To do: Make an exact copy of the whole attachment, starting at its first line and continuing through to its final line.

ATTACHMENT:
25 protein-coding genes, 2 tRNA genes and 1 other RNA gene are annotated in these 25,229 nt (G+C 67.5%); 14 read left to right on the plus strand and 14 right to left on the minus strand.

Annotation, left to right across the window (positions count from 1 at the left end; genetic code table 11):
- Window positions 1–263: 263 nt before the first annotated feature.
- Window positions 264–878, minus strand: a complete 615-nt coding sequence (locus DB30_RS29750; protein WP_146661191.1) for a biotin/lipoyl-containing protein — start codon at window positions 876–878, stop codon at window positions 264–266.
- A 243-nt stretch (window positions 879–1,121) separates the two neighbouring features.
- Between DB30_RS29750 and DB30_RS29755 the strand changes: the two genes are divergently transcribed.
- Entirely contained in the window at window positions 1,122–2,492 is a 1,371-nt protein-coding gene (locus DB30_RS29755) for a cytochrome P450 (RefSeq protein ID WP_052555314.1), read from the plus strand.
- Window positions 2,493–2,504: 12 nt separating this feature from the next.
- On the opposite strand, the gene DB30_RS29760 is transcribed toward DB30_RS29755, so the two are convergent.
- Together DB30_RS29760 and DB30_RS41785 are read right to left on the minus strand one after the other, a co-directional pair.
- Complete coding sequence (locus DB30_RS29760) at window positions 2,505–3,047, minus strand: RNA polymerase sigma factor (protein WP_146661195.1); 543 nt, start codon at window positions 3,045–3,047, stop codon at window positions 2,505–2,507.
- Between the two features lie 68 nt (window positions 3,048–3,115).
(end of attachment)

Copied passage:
25 protein-coding genes, 2 tRNA genes and 1 other RNA gene are annotated in these 25,229 nt (G+C 67.5%); 14 read left to right on the plus strand and 14 right to left on the minus strand.

Annotation, left to right across the window (positions count from 1 at the left end; genetic code table 11):
- Window positions 1–263: 263 nt before the first annotated feature.
- Window positions 264–878, minus strand: a complete 615-nt coding sequence (locus DB30_RS29750; protein WP_146661191.1) for a biotin/lipoyl-containing protein — start codon at window positions 876–878, stop codon at window positions 264–266.
- A 243-nt stretch (window positions 879–1,121) separates the two neighbouring features.
- Between DB30_RS29750 and DB30_RS29755 the strand changes: the two genes are divergently transcribed.
- Entirely contained in the window at window positions 1,122–2,492 is a 1,371-nt protein-coding gene (locus DB30_RS29755) for a cytochrome P450 (RefSeq protein ID WP_052555314.1), read from the plus strand.
- Window positions 2,493–2,504: 12 nt separating this feature from the next.
- On the opposite strand, the gene DB30_RS29760 is transcribed toward DB30_RS29755, so the two are convergent.
- Together DB30_RS29760 and DB30_RS41785 are read right to left on the minus strand one after the other, a co-directional pair.
- Complete coding sequence (locus DB30_RS29760) at window positions 2,505–3,047, minus strand: RNA polymerase sigma factor (protein WP_146661195.1); 543 nt, start codon at window positions 3,045–3,047, stop codon at window positions 2,505–2,507.
- Between the two features lie 68 nt (window positions 3,048–3,115).